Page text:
The first single-player Mechwarrior game since 2002 (the series itself dates back to 1989 with the original game being designed by legendary Red Baron creator Damon Slye, who we interviewed in Issue 4), Mechwarrior 5 Mercenaries puts the player in the role of a mercenary Mechwarrior (Mech’) commander. As the commander, it’s up to the player to run the band of mercenaries. This is far more complicated than just selecting which mission the player wants to do next and what they want to blow up (though there’s plenty of that). It also involves a fair dose of management, and always keeping one’s eye on the bottom line. Pilots have to be hired and their wages paid. Mechs’ need to be repaired, damaged weapons need replacing, and ammo needs to be replenished (don’t make the mistake of installing a new gun, and forgetting to load the relevant ammo into your Mech’). Contracts need to be negotiated, and chosen with care as to how they will affect your standing with other potential clients (prospective clients don’t like it when you work for their rivals). Pilots and their Mechs’ need to be assigned, and consideration needs to be given to whether the mission is stand-alone or part of a chain (giving you no chance to repair inbetween missions).
Even selecting missions forces players to be aware of the state of their finances. Travelling throughout the game’s massive, and I mean absolutely massive, star system (there must be well over 100 planets) in search of contracts costs both time and money. The further away the planet in question, the longer it’ll take to get there and the more it’ll cost you. Taking on a mission which pays 200,000 c-bills (the Mechwarrior currency) is absolutely no use, if it cost 150,000 c-bills to get there, and then causes over 50,000 c-bills worth of damage to your Mech’. Careful management of finances, however, will allow players to gradually acquire bigger and better weapons, and, of course, bigger and more stompy Mechs’ (everything from super fast and nimble light Mechs’ complete with jump-packs, all the way up to massive and slow moving Assault-class Mechs’ sporting tons of armour, and multiple weapon mounts).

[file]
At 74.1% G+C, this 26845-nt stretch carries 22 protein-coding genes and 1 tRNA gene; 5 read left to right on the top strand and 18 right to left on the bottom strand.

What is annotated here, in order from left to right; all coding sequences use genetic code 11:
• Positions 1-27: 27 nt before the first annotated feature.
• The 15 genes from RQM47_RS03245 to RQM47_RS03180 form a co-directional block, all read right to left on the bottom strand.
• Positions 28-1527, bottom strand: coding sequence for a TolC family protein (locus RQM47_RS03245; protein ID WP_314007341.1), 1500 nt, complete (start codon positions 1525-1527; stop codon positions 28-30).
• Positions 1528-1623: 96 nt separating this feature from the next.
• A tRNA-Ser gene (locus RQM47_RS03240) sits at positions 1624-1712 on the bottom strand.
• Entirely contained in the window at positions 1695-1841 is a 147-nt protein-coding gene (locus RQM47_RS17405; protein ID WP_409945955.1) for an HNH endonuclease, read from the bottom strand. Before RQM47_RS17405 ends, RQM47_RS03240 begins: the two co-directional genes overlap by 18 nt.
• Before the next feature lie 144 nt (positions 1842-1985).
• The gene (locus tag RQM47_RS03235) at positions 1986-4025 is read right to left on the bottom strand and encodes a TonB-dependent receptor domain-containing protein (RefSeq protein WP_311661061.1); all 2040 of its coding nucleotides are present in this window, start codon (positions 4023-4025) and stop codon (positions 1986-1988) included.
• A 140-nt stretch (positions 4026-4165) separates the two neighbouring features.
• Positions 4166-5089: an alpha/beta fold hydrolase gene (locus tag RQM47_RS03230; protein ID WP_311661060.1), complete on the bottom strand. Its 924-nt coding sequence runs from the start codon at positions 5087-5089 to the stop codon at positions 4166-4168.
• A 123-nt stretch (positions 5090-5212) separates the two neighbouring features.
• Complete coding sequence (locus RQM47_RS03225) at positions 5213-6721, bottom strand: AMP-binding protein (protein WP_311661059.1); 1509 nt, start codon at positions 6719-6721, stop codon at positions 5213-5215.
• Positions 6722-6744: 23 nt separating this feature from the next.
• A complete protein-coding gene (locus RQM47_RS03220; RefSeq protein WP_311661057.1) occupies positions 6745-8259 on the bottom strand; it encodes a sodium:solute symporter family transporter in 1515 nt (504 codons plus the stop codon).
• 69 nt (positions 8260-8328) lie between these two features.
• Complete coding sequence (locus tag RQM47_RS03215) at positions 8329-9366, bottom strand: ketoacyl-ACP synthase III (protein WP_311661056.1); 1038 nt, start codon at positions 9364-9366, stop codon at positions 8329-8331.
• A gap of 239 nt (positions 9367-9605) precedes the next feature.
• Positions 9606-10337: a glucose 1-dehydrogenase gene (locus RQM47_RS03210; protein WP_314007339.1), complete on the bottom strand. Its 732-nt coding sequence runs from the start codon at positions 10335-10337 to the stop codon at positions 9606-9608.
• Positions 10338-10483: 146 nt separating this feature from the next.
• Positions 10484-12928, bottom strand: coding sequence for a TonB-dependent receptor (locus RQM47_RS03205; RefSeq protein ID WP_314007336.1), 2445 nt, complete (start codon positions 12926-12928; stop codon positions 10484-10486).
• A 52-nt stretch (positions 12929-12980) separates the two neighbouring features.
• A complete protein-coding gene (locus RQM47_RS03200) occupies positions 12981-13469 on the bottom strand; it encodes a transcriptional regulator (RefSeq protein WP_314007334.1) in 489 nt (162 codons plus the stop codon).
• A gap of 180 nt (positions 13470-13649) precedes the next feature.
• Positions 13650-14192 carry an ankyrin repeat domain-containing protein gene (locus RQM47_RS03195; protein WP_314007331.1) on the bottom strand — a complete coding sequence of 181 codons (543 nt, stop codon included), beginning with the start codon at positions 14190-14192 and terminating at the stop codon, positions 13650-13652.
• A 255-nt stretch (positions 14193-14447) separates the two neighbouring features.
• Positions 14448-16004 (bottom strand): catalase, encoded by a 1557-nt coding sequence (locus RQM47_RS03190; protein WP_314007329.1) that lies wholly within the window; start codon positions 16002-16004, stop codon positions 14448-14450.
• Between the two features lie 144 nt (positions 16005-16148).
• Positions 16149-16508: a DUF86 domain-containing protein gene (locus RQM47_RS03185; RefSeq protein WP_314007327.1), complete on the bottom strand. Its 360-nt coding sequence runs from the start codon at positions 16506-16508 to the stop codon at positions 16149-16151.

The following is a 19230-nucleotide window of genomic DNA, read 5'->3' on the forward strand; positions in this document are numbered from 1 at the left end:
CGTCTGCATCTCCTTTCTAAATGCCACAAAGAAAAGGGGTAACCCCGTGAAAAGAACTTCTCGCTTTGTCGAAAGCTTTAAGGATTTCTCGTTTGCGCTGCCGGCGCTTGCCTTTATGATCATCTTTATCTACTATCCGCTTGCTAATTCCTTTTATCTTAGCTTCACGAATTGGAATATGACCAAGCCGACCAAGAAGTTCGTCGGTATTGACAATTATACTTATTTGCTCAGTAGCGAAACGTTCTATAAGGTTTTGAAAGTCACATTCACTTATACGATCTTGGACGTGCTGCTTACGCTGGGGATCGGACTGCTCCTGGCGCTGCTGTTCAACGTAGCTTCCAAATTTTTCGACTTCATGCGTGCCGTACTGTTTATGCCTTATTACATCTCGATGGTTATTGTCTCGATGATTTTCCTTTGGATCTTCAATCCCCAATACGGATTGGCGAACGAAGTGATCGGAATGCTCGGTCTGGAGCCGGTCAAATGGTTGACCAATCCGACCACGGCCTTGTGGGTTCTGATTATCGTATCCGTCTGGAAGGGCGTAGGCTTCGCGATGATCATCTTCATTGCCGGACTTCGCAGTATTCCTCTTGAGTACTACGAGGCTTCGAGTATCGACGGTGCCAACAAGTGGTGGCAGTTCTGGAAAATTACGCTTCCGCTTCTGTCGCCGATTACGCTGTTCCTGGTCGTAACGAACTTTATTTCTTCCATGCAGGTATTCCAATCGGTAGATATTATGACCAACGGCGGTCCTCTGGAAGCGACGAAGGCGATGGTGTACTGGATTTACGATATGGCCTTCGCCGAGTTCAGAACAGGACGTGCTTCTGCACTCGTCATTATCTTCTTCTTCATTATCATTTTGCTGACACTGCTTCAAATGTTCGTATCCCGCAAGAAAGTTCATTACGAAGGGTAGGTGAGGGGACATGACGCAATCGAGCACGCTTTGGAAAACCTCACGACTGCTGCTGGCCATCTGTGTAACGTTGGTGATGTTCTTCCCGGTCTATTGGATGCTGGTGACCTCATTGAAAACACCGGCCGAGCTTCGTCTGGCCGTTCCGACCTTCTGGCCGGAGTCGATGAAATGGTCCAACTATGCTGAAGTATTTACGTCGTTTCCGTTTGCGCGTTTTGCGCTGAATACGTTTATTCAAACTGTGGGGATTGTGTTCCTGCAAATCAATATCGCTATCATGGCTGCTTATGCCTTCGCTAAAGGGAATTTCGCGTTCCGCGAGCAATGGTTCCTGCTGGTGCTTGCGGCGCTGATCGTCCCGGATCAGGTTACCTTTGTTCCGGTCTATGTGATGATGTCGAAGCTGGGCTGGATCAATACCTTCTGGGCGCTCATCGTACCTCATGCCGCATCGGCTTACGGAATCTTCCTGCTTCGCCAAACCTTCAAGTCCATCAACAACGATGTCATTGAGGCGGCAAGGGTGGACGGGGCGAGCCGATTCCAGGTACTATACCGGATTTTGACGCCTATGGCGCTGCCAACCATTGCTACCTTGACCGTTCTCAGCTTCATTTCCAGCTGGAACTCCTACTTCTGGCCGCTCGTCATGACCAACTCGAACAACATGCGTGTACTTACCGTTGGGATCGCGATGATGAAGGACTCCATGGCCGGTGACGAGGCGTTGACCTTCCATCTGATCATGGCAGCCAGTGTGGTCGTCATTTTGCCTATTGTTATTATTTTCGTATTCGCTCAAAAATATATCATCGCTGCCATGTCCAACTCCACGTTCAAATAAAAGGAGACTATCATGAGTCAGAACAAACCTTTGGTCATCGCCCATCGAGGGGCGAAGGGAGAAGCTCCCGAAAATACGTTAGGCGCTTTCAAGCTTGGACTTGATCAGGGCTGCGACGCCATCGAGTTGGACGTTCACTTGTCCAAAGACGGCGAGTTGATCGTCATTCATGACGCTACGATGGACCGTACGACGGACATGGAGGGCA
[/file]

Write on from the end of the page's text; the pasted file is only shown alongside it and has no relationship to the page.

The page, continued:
So what of the Mechs’ themselves? Firstly, if players are familiar with Titanfall or Titanfall 2, forget everything you’ve learnt. Instead of the fast and graceful Titans, which handle more or less exactly like any character in any first-person-shooter game, the machines which inhabit Mechwarrior 5 Mercenaries are basically large, stompy tanks. For example, your forward and back controls actually set the speed of your Mech’ in either forward or reverse. The torso can be rotate independently of the legs, and legs and torso can be made to align with each other upon giving the relevant command.
Make no mistake, Mechwarrior 5 Mercenaries is more a simulator than anything else. Firing weapons causes heat-build up, which must be managed so as not to cause your Mech’ to temporarily shut-down (a disaster mid-combat). Head, torso (centre, left and right), legs, and arms all record damage individually, and whether that damage is done to more heavily armoured front, or lightly armoured rear or the section in question. While destroying the cockpit or torso results in an instant takedown, Mechs’ can also be crippled. Take out a leg, the Mech gets slowed. Both legs, and it’s incapacitated. Arms, and their weapon mounts are also favourite targets. Indeed, the first few missions I played, the AI seemed determined to knockout my ballistics capabilities, and my trusty Centurian (a mid-weight Mech’) would often limp back to the extraction point minus its right arm.
The missions in which players will find this type of damage routinely inflicted upon them, come in a number of forms, including defensive missions, raids, targeted eliminations (assassinations), and wanton damage to property. In practice, these all play fairly similarly. Land on the map, travel to the waypoint(s) and engage the foes (a range of tanks, airborne enemies, and, of course, enemy Mechs’). While this is enjoyable in itself, it’s taken to a whole new level by the sheer amount of destruction. In games like Titanfall 2, even the most humble concrete-and-corrugated-tin shacks are invincible structures, capable of supporting even the largest of towering machines standing on them. In Mechwarrior 5 Mercenaries, walking your Mech’ into a building will (provided the Mech’ is heavy enough), result in it plowing straight through, leaving a trail of destruction and shattered structures in its wake. Indeed, the base destruction/defense missions revolve around the player either inflicting this type of damage, or preventing the enemy from doing it. (Here the AI can be rather stupid – it’s possible to see one of your squadmates happily walk through a line of buildings he was supposed to be protecting.) All these missions can be played as part of the campaign, single-player custom scenarios which allow you to dive right into the action in the Mech’ of your choosing, or multiplayer co-op mode.
While this may all sound a bit daunting and overwhelming, it’s worth persisting. There’s tons (pun intended) of old-school simulator goodness to be had here. ■